The toothed jelly fungus, Pseudohydnum gelatinosum (Scop.) P. Karst.
Hydnogloea gelatinosa (Scop.) Curr. ex Berk.
Grevillea 1(no. 7): 101 (1873)
Hydnum gelatinosum Scop., Fl. carniol.
Edn 2 (Wien) 2: 472 (1772)
Steccherinum gelatinosum (Scop.) Gray
Nat. Arr. Brit. Pl. (London) 1: 651 (1821)
Tremellodon gelatinosum (Scop.) Pers.
Hymenomyc. eur. (Upsaliae): 618 (1874)
Toothed jelly fungus
False hedgehog mushroom
White jelly mushroom
Jelly false tooth
Gallertiger Zitterzahn (German)
Tremellodon gélatineux (French)
Tremelle gélatineuse (French)
Fruiting body: 1-8 cm diameter, tongue- or spoon-shaped, flexible, rubbery, gelatinous; surface minutely roughened to almost smooth.
Teeth: pointed and conspicuous, transparent to white.
Stem: continuous with cap, up to 6 cm long, lateral; sometimes absent.
Spore print: white.
Spores: ovoid to subglobose, 5-7 x 5 µm.
Habitat: grows solitary, scattered or gregarious on rotting logs, twigs, and humus; saprobic; thrives in cool, wet weather (autumn).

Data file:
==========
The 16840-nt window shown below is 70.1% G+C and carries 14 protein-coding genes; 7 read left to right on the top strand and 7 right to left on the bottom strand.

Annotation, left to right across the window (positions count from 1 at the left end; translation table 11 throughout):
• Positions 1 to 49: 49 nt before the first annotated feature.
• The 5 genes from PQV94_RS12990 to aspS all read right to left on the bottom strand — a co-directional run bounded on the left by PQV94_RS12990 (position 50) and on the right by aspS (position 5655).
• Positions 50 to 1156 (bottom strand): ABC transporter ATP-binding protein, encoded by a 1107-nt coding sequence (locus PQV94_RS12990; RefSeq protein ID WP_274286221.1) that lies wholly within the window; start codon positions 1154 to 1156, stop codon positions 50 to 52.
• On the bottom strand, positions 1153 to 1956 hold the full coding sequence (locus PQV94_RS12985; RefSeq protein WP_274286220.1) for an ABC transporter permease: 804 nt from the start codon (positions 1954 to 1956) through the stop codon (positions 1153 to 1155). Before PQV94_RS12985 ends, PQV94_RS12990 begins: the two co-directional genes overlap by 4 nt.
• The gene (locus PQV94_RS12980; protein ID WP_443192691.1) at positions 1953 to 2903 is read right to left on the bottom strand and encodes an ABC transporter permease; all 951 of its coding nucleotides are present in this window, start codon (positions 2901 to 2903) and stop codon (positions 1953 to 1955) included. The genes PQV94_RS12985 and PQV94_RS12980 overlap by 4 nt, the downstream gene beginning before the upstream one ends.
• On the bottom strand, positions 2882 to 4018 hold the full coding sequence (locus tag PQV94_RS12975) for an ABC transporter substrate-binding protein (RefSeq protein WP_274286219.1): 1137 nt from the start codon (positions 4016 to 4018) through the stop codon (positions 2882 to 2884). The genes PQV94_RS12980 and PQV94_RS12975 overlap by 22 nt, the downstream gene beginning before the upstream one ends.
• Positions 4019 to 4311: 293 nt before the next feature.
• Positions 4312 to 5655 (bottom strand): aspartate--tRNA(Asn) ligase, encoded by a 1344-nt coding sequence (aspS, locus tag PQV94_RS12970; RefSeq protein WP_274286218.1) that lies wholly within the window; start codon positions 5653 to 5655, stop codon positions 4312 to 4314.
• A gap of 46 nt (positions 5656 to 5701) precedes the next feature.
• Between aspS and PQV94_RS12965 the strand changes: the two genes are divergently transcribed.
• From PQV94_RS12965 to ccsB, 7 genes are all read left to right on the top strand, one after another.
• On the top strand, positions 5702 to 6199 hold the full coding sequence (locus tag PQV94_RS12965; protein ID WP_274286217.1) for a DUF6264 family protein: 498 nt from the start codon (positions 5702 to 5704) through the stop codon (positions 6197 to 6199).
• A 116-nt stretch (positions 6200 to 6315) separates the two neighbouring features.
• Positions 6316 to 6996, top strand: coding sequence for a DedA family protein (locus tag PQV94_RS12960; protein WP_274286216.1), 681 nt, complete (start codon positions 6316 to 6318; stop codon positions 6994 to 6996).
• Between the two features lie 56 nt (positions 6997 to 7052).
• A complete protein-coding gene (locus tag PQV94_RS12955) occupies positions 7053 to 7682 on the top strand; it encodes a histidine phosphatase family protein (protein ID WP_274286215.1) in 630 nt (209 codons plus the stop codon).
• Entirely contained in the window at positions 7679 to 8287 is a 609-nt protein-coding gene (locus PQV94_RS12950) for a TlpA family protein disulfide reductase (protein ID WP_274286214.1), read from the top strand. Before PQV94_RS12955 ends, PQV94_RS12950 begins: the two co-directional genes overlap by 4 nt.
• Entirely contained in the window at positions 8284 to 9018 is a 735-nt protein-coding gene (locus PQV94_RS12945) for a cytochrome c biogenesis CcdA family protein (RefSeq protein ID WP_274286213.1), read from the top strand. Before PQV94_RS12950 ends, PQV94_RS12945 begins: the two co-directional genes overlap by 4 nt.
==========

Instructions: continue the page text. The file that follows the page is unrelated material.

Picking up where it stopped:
Edibility: edible but bland.
Polysaccharides extracted from the mycelial culture of P. gelatinosum and administered intraperitoneally into white mice at a dosage of 300 mg/kg inhibited the growth of Sarcoma 180 and Ehrlich solid cancers by 90% (Ohtsuka et al., 1973).
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Fungi on wood
Mycologist. 1992 6(2):78-79.
Ohtsuka S, Ueno S, Yoshikumi C, Hirose F, Ohmura Y, Wada T, Fujii T, Takahashi E.
Polysaccharides having an anticarcinogenic effect and a method of producing them from species of Basidiomycetes.
UK Patent 1331513, 26 September 1973.
Agglutinins (lectins) from some British higher fungi.
Mycol Res. 1994 98:277-90 Part 3.